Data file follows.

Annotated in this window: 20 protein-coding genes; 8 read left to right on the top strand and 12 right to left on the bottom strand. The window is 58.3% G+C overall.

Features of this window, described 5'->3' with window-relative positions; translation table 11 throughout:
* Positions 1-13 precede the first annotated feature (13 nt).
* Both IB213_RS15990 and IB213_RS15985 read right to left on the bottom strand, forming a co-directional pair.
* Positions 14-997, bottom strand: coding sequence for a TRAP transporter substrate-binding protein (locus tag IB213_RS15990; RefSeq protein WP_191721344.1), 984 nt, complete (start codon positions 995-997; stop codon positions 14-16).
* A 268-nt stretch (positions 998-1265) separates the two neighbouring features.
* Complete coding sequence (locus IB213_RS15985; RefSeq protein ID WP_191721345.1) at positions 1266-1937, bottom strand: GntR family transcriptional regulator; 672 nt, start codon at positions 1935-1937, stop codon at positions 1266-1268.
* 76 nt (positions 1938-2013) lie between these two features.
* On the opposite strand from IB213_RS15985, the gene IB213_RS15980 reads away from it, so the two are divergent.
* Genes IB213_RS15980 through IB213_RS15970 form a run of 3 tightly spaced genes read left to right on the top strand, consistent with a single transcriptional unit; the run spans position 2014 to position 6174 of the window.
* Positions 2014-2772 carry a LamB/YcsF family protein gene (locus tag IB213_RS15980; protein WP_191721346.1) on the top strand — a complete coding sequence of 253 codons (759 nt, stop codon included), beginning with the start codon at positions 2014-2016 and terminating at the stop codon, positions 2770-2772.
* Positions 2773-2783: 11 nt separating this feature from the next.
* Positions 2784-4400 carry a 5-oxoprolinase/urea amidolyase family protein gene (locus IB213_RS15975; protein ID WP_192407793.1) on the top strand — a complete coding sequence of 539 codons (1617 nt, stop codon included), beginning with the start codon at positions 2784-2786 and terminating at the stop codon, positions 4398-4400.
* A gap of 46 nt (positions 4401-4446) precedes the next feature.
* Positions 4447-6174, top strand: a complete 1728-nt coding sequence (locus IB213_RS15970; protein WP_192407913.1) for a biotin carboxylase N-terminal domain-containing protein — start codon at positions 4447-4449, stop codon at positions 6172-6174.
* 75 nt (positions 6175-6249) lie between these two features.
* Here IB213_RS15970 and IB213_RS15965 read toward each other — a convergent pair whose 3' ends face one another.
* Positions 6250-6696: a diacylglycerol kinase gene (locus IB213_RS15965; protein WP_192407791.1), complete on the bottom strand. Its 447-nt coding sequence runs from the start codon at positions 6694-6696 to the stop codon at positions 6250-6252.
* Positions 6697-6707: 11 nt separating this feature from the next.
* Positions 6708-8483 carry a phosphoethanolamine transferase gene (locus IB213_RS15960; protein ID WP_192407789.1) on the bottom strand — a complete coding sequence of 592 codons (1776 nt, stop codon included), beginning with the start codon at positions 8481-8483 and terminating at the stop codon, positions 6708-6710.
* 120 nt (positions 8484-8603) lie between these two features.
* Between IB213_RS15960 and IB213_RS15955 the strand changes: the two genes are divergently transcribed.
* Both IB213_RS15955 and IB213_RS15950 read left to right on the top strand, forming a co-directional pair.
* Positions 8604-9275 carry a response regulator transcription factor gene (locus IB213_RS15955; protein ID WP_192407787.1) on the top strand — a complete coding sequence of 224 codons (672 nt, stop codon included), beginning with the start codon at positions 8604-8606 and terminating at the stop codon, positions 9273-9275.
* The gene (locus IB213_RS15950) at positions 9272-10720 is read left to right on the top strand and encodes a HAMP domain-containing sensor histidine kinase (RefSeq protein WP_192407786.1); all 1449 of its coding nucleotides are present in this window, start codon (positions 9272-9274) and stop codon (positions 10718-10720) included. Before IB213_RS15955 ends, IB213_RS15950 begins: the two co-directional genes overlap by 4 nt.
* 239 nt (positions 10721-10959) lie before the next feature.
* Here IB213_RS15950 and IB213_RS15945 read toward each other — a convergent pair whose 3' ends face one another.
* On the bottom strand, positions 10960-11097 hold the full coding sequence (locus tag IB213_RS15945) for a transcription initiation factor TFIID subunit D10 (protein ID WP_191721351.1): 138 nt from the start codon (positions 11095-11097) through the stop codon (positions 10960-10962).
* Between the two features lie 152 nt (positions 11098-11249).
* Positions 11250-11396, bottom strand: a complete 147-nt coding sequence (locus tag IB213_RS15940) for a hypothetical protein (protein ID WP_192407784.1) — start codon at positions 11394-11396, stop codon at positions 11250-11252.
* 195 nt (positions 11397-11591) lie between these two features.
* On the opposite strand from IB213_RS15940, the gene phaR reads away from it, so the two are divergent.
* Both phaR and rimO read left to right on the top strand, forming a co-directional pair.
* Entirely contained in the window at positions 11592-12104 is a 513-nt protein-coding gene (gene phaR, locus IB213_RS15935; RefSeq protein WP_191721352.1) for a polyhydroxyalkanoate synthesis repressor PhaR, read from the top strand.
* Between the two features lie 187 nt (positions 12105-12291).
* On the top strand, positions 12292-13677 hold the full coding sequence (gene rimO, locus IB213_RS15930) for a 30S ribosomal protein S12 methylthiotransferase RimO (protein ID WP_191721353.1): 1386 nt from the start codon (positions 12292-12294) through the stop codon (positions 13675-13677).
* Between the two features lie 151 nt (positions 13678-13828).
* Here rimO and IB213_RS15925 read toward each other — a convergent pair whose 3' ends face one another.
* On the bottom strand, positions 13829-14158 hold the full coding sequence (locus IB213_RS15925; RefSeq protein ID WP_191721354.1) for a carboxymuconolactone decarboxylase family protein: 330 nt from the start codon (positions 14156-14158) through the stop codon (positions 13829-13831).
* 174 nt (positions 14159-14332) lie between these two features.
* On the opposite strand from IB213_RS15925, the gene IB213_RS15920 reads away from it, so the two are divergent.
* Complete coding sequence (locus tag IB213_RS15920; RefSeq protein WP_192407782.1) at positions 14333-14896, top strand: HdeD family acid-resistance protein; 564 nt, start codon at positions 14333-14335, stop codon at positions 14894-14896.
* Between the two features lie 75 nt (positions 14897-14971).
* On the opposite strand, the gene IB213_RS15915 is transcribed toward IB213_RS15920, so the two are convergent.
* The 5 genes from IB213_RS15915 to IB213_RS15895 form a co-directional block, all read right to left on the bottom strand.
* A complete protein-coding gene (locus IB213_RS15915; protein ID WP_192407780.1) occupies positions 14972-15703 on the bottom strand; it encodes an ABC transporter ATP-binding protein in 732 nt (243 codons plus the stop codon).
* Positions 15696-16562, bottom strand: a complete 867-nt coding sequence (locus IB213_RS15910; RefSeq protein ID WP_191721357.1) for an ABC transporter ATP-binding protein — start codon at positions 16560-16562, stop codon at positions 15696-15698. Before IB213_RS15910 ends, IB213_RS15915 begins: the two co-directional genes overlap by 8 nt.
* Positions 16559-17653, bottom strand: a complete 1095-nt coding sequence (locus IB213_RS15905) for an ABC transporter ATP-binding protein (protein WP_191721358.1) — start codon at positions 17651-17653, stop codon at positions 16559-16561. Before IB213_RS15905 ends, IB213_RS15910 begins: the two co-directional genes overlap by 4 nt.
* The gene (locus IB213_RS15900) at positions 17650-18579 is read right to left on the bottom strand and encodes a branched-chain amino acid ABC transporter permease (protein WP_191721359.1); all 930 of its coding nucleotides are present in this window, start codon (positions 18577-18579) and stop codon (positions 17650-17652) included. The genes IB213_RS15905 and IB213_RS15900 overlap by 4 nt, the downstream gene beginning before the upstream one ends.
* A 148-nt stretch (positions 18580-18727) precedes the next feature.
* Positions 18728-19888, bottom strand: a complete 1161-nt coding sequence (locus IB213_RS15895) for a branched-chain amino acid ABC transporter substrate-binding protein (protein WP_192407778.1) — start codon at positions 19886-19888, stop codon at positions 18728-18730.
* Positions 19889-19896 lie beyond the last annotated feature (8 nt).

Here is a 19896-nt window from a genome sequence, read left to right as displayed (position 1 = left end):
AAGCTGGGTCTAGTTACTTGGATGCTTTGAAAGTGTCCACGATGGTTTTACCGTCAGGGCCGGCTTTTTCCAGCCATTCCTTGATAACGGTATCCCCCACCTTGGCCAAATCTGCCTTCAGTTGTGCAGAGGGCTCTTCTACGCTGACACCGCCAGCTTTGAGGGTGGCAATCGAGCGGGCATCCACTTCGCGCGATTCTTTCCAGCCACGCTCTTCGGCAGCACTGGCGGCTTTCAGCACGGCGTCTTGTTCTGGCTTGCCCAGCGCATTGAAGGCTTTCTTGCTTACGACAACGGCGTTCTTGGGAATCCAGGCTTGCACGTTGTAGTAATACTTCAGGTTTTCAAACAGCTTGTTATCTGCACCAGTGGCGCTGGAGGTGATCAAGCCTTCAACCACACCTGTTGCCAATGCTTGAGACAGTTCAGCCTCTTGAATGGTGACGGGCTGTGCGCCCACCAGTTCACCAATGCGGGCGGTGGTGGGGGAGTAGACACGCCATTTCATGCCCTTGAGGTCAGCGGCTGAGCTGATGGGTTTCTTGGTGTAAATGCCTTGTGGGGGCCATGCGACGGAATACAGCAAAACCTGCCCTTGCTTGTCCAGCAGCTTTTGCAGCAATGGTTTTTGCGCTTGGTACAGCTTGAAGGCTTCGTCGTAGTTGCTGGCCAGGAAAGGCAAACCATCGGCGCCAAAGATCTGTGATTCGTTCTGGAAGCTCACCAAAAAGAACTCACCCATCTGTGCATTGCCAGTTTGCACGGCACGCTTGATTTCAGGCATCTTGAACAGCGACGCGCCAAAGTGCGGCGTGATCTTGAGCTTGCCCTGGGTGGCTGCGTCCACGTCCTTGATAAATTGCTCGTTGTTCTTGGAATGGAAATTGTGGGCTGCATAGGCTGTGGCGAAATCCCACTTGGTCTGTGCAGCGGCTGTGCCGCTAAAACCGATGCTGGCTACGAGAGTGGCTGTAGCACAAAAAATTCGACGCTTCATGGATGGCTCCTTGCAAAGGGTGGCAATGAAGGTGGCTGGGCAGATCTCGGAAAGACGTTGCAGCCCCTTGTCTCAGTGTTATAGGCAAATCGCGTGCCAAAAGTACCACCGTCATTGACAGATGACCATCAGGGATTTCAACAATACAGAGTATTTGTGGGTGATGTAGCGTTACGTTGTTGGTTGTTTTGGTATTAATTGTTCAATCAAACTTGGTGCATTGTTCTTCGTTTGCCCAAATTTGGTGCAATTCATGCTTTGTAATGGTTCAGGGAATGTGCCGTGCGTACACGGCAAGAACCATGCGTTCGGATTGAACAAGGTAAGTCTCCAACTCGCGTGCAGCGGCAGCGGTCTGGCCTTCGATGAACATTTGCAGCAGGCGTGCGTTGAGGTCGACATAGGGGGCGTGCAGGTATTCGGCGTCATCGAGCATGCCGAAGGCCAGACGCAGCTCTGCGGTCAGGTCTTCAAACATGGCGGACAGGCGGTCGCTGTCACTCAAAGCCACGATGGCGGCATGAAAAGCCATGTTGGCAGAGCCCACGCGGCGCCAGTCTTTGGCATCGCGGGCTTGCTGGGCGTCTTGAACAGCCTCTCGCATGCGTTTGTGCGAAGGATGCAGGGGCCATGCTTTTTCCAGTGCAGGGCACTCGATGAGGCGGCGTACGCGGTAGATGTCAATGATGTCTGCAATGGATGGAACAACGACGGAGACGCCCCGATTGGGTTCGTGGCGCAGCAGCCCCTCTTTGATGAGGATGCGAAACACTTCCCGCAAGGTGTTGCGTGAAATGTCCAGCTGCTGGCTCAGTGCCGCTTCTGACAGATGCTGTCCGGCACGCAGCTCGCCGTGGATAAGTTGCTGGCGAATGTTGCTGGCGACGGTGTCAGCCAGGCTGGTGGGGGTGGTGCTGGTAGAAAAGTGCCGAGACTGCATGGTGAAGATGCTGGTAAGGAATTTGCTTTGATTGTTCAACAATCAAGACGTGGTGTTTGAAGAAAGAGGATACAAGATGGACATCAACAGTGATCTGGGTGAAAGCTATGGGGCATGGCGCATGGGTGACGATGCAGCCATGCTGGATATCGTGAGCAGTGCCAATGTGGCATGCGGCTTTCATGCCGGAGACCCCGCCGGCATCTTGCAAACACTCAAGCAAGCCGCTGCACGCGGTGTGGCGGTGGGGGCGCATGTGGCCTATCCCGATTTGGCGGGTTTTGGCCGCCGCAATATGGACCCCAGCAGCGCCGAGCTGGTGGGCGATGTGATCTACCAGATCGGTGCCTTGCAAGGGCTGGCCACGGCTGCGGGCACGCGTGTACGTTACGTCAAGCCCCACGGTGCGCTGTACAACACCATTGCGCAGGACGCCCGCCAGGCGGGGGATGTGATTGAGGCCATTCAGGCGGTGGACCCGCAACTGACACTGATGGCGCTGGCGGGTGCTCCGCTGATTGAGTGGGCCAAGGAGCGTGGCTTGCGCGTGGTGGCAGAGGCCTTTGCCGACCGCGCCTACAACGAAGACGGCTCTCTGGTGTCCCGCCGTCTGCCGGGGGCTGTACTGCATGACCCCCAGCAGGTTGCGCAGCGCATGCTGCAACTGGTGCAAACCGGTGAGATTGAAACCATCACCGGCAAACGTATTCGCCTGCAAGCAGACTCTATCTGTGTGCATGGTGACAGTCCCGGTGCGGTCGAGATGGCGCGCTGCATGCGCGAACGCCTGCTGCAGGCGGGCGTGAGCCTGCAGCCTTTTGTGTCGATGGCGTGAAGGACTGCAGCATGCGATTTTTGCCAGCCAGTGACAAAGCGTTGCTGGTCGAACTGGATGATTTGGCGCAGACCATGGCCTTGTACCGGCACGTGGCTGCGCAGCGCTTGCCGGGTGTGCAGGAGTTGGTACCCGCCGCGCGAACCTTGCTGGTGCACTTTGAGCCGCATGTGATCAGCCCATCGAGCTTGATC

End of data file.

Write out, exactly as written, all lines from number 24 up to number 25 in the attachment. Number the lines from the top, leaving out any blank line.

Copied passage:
* Positions 8604-9275 carry a response regulator transcription factor gene (locus IB213_RS15955; protein ID WP_192407787.1) on the top strand — a complete coding sequence of 224 codons (672 nt, stop codon included), beginning with the start codon at positions 8604-8606 and terminating at the stop codon, positions 9273-9275.
* The gene (locus IB213_RS15950) at positions 9272-10720 is read left to right on the top strand and encodes a HAMP domain-containing sensor histidine kinase (RefSeq protein WP_192407786.1); all 1449 of its coding nucleotides are present in this window, start codon (positions 9272-9274) and stop codon (positions 10718-10720) included. Before IB213_RS15955 ends, IB213_RS15950 begins: the two co-directional genes overlap by 4 nt.